NEW YORK (Reuters Health) - If a large swath of the population cut down on calories and took up exercise, the resulting health benefits could be extensive, a new study suggests.
The findings are based on an analysis of the economic crisis in Cuba from 1989 to 2000. While the circumstances were dire, and Cuban citizens’ health suffered in certain ways, researchers found that significant health benefits also emerged.
Specifically, people’s overall calorie intake declined, while their physical activity levels climbed -- mainly as a result of walking or biking instead of paying for public transportation.
As a result, the prevalence of obesity fell by half -- from 14 percent of the adult population to 7 percent -- and deaths from diabetes, heart disease and stroke dropped substantially.
“This is the first, and probably the only, natural experiment, born of unfortunate circumstances, where large effects on diabetes, cardiovascular disease and all-cause mortality have been related to sustained population-wide weight loss as a result of increased physical activity and reduced caloric intake,” lead study author Dr. Manuel Franco said in a statement.
Less-dramatic changes in diet and exercise -- ones that would not dampen the quality of people’s diets -- could go far in reducing rates of heart disease and diabetes, according to Franco, of the Johns Hopkins University School of Public Health in Baltimore.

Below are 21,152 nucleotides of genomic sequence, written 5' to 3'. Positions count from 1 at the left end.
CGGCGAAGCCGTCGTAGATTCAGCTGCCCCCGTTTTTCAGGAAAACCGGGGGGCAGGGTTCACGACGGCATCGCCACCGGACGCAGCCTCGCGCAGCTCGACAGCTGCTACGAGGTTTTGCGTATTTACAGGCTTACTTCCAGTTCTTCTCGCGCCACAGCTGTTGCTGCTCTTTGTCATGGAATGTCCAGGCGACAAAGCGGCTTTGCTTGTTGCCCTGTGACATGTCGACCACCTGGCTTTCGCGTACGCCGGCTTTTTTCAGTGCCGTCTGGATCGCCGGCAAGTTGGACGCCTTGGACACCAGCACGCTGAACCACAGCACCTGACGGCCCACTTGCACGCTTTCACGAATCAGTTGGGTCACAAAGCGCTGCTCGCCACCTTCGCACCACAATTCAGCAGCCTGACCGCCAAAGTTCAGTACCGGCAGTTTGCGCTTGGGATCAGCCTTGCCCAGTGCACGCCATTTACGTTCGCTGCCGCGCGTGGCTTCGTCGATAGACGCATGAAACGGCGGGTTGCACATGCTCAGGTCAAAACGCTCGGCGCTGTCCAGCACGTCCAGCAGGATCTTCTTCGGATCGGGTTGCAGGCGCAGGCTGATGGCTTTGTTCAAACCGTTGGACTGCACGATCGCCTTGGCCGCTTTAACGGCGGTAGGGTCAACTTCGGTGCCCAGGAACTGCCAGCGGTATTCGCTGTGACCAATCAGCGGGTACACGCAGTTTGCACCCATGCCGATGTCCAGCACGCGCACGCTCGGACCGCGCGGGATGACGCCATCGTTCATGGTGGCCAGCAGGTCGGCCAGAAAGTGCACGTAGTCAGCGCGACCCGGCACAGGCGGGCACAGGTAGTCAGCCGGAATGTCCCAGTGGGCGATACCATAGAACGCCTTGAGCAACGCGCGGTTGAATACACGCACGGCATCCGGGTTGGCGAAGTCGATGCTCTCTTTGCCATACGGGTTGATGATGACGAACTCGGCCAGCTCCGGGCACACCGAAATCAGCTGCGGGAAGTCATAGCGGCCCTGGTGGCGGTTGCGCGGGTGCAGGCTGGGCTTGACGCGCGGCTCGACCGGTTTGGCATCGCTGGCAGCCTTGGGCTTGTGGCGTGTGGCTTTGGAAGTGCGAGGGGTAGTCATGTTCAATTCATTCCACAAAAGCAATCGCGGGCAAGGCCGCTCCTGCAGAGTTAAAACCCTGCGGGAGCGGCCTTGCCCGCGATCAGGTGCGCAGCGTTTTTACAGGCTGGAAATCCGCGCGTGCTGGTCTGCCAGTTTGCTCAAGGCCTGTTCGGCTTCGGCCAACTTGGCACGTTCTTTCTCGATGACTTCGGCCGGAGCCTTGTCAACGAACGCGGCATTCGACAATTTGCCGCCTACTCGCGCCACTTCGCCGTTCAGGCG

The findings, which appear in the American Journal of Epidemiology, are based on vital statistics and population surveys from the years 1980 through 2005. Franco’s team found that after 1989, the first year of Cuba’s prolonged economic downturn, calorie intake dropped substantially.
In 1988, the average person consumed 2,899 calories; that fell to 1,863 by 1993. Based on a number of population studies, the prevalence of obesity was cut in half over roughly a decade.
Even more importantly, the researchers found, deaths attributed to type 2 diabetes, heart disease and stroke dropped sharply between 1997 and 2002 -- by 51 percent, 35 percent and 20 percent, respectively.
There were negative health effects as well. Among elderly Cubans, the all-cause death rate actually inched upward and there was an epidemic of degenerative nerve damage as a result of widespread nutritional deficiency. During the economic crisis, rice and sugar cane were the staples of most Cubans’ diets, Franco’s team notes.
The adverse effects seen in this study could be avoided by cutting calories but maintaining a balanced, nutritious diet, according to the researchers.
“Future steps towards prevention of cardiovascular disease and diabetes should focus on long-term population-wide interventions by encouraging physical activity and the reduction of caloric intake,” Franco said.
SOURCE: American Journal of Epidemiology, online September 19, 2007.